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Cato the Younger (Another Leaf Press) Paperback – May 4, 2013

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Product Details

  • Paperback: 96 pages
  • Publisher: CreateSpace Independent Publishing Platform (May 4, 2013)
  • Language: English
  • ISBN-10: 1482330059
  • ISBN-13: 978-1482330052
  • Product Dimensions: 5 x 0.2 x 8 inches
  • Shipping Weight: 5.6 ounces (View shipping rates and policies)
  • Average Customer Review: 4.0 out of 5 stars  See all reviews (2 customer reviews)
  • Amazon Best Sellers Rank: #3,167,254 in Books (See Top 100 in Books)

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This translation is from the late 1600's. Before buying, I suggest you take a look at the exact same text available on WikiSource to get an idea of the sentence syntax and horrible flow. The text is long out of copyright.

This Life sorely needs an updated translation. It is readable but it is painfully slow and tedious to get through. I didn't do the research into who John Dryden was before I bought this and expected it to be similar to Robin Waterfield's translations of other Lives. It's not nearly as enjoyable to read.

That being said, it is still in English, the quality of the book material itself is fine, and I am glad to have been able to read and gain insight from this Life.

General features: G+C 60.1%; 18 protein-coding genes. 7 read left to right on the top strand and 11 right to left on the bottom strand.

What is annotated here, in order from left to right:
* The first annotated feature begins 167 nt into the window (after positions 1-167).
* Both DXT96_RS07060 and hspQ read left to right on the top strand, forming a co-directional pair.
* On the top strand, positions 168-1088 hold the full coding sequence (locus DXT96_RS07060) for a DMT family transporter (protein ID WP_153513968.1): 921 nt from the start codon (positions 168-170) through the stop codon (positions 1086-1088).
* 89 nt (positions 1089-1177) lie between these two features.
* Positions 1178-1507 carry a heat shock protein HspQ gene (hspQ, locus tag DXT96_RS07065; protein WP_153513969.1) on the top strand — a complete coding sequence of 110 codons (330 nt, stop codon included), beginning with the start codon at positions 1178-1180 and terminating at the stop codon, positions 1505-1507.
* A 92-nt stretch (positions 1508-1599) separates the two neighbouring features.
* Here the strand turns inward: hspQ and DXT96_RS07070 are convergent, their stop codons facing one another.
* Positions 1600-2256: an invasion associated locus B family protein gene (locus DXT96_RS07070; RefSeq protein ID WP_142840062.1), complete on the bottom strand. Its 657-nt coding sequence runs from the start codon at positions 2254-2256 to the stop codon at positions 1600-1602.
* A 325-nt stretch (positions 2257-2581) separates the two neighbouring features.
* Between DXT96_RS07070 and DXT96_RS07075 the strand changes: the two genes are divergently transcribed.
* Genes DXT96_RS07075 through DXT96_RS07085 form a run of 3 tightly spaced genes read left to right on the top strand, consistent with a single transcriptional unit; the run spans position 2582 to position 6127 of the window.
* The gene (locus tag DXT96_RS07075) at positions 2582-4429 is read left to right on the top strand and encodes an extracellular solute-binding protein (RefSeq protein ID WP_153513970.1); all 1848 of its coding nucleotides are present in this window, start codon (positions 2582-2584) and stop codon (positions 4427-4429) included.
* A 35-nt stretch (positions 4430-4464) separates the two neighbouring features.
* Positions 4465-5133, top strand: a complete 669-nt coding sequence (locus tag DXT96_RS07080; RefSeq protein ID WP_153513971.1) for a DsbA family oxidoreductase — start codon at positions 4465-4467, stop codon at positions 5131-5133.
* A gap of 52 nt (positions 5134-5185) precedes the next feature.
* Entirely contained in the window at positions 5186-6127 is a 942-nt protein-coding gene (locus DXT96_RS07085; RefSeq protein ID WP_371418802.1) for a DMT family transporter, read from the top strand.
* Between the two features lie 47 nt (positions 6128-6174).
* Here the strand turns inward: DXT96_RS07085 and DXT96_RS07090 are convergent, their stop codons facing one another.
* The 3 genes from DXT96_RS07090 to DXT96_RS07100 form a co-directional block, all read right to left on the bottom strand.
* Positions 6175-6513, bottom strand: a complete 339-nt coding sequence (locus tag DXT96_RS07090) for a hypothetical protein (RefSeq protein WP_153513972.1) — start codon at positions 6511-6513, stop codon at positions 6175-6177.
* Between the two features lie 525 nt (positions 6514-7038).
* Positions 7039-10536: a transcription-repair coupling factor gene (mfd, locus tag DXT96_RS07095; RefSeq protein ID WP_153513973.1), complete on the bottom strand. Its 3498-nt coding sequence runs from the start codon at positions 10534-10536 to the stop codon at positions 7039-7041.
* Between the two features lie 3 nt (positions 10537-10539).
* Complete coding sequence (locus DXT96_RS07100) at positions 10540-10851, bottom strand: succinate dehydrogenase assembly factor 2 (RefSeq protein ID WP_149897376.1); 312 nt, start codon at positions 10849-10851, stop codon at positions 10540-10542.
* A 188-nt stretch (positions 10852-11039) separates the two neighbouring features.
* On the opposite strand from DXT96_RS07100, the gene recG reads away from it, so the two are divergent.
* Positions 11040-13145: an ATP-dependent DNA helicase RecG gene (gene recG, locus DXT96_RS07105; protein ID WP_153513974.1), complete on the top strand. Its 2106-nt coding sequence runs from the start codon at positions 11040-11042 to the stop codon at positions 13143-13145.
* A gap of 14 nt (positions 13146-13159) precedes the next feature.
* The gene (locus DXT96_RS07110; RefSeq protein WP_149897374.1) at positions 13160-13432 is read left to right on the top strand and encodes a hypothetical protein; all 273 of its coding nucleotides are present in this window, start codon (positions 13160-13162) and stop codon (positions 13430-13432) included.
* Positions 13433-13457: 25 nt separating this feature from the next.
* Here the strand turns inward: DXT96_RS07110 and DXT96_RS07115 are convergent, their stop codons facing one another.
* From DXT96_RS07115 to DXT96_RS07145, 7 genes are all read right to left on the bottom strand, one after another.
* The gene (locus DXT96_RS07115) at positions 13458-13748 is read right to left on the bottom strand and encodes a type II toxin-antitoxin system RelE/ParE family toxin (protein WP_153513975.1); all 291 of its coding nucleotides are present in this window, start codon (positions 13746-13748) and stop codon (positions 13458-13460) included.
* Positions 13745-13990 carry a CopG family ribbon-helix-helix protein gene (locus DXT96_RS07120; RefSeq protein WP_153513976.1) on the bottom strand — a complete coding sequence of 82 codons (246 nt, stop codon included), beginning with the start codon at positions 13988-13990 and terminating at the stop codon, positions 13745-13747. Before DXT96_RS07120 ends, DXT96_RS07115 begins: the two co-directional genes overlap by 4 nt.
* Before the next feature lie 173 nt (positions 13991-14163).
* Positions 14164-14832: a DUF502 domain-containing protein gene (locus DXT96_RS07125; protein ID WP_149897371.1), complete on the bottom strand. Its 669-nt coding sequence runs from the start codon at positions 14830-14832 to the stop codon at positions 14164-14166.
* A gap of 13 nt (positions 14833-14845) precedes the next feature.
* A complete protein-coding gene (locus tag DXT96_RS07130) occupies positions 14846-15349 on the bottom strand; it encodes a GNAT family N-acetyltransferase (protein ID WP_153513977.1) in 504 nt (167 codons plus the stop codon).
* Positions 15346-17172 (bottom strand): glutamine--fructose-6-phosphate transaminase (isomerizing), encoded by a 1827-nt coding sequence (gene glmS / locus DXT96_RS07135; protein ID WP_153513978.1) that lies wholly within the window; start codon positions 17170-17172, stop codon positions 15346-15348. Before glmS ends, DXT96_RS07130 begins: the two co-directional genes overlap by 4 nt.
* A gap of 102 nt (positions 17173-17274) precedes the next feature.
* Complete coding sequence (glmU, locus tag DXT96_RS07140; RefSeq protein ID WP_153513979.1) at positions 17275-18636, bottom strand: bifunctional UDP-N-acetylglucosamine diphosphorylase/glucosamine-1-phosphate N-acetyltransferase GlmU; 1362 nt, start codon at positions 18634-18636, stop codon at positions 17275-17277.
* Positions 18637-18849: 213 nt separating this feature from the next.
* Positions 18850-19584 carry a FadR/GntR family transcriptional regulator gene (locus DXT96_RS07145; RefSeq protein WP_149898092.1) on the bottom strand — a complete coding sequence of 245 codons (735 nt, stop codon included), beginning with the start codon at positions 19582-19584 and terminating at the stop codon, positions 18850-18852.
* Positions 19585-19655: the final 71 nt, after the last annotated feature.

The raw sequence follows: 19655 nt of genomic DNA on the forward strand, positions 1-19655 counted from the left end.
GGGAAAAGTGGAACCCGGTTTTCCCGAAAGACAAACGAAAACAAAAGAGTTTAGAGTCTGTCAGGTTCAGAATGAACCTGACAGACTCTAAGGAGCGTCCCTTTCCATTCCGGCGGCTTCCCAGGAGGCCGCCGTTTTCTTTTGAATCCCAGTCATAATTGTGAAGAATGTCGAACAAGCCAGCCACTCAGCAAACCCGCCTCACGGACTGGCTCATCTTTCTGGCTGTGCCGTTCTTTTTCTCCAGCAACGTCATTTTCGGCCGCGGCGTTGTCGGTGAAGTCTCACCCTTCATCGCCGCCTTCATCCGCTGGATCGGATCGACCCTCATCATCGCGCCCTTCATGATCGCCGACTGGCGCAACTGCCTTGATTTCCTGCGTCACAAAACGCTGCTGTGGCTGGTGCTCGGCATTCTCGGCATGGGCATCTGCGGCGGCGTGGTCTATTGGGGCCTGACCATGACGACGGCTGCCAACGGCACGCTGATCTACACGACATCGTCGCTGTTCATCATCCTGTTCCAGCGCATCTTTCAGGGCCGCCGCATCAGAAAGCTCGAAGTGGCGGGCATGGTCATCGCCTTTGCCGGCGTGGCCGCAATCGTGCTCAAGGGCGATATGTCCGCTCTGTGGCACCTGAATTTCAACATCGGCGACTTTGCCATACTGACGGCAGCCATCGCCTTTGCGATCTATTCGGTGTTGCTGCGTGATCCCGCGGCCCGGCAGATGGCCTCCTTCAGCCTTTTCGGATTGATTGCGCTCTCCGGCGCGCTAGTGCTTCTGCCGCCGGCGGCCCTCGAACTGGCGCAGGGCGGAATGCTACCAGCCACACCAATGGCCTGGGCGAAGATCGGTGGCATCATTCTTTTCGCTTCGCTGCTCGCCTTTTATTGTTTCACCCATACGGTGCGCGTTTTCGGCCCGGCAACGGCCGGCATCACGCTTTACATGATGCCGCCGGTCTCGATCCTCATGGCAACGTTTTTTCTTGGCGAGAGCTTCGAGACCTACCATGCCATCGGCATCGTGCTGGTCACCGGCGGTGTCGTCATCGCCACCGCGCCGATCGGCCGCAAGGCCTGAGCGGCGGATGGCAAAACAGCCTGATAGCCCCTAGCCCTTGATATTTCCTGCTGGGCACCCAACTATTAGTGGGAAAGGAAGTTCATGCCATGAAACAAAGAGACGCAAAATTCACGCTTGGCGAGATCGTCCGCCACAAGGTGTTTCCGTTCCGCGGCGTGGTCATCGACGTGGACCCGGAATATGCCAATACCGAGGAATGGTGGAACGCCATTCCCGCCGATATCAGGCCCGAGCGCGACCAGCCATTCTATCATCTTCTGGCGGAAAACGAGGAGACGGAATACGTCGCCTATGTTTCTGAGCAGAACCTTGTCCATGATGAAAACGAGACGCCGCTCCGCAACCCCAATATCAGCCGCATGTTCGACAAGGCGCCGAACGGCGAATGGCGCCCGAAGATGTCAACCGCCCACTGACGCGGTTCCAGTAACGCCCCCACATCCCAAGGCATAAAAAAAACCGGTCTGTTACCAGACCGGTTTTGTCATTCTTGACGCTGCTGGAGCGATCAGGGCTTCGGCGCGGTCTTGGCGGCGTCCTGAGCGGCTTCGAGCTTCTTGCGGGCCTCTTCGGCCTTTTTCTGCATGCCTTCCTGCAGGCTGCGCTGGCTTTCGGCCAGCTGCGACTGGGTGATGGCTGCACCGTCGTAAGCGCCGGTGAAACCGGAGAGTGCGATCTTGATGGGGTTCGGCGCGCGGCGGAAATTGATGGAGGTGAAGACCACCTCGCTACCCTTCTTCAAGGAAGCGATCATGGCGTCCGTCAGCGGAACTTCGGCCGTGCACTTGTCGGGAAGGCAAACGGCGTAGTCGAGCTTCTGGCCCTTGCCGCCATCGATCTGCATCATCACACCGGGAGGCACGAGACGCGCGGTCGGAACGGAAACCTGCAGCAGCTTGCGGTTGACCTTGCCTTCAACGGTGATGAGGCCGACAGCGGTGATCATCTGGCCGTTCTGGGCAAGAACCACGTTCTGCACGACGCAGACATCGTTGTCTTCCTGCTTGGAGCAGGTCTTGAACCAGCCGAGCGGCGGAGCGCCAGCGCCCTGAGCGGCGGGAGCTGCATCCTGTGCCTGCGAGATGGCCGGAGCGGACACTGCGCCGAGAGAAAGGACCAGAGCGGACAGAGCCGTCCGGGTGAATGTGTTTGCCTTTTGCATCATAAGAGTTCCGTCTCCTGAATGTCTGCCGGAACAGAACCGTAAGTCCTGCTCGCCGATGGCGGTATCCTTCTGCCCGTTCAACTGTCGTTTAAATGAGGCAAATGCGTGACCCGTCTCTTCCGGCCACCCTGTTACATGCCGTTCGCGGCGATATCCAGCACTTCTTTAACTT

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Format: Paperback
The ancient Stoics had exceptionally high standards for what they considered their idea philosopher: above all, one who would live the life of uncompromising virtue. Many ancient people attempted this demanding lifestyle but fell short. However, there was one Roman living during the time of Julius Caesar who perfectly embodied the Stoic ideal of a virtuous life: Cato the Younger. The biographer/philosopher Plutarch (45 AD - 120AD) writes of Cato and his strong, clear internal flame of virtue, justice and love of the truth. Below are quotes from the text along with my comments:

"Even from his infancy, in his speech, his countenance, and all his childish pastimes, Cato was of inflexible temper, unmoved by any passion, and firm in everything. He was resolute in his purpose, much beyond the strength of his age, to go through with whatever he undertook." Once when a politician visited Cato's home and asked the boy if he would support his (anti-Roman) action, Cato remained silent. The politician picked Cato up and held him out an upper-story window and demanded Cato to say `yes'. Cato remained unmoved, unalarmed and silent. The politician pulled Cato back, set him down, and said, "What a blessing for Italy, he is a but a child. If he were a man, I believe we should not gain one voice among the people." ---------- Ah, remaining unmoved and calm in the face of death, even as a child. If there ever was a born Stoic, Cato is our man.

"Having gained the intimate acquaintance of a stoic philosopher, Cato devoted himself to the study, about everything, of moral and political doctrine.
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